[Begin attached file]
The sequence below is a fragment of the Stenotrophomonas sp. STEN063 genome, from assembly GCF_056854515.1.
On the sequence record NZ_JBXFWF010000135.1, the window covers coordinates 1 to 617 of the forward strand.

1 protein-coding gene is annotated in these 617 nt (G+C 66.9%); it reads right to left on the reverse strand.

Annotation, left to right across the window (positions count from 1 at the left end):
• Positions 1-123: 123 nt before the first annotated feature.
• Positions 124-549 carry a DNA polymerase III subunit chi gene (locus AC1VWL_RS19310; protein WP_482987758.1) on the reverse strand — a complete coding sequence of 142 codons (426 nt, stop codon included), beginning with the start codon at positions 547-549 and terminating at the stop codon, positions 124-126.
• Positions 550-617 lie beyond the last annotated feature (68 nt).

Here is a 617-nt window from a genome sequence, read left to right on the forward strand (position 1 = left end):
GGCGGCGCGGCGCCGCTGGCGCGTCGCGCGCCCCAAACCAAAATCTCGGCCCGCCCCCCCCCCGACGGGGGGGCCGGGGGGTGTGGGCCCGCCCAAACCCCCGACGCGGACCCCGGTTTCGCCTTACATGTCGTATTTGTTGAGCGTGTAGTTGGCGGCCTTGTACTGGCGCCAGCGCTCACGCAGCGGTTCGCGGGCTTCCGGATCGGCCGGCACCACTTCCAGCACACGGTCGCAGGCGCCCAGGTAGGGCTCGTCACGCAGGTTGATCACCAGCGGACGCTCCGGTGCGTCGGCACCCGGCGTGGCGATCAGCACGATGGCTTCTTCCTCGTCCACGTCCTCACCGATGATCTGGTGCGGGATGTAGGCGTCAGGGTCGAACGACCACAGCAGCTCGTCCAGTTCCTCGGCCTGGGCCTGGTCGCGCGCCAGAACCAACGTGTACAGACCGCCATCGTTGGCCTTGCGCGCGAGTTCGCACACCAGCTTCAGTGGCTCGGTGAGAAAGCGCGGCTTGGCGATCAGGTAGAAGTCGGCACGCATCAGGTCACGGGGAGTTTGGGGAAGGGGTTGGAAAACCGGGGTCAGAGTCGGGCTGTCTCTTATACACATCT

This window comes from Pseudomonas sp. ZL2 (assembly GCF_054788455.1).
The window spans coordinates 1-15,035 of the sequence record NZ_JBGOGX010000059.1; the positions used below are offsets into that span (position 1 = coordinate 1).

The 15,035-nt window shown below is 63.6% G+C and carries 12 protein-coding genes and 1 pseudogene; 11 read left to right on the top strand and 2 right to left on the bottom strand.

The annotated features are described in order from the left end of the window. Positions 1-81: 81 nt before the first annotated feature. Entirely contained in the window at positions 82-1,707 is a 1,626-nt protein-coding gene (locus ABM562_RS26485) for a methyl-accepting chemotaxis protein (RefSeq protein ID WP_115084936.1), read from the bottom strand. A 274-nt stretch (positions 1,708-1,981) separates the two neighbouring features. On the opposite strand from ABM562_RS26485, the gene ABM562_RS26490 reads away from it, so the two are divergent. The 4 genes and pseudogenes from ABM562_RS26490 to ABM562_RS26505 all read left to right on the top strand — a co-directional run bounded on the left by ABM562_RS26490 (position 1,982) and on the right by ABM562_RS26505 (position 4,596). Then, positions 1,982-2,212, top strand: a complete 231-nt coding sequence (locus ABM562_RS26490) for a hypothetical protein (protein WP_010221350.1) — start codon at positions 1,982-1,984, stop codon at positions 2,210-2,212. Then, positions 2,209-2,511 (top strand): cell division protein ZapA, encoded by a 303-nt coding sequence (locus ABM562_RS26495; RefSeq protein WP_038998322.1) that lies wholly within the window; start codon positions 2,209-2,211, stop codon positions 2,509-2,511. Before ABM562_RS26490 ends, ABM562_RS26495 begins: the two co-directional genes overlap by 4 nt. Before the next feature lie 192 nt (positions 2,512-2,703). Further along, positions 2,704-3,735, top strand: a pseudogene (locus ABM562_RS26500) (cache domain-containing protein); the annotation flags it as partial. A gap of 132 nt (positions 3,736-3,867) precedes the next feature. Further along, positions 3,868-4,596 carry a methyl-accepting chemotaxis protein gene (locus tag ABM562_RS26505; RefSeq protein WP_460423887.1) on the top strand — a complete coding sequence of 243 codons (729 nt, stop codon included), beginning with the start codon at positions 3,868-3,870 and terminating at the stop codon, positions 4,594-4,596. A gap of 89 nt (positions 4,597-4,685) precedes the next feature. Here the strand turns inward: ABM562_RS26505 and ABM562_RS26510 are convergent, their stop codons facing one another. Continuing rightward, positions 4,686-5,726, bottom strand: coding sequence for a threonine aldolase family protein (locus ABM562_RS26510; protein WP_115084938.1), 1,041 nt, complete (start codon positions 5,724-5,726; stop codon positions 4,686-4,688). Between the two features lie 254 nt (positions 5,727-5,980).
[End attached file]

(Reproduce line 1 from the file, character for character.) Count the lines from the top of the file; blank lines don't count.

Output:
The sequence below is a fragment of the Stenotrophomonas sp. STEN063 genome, from assembly GCF_056854515.1.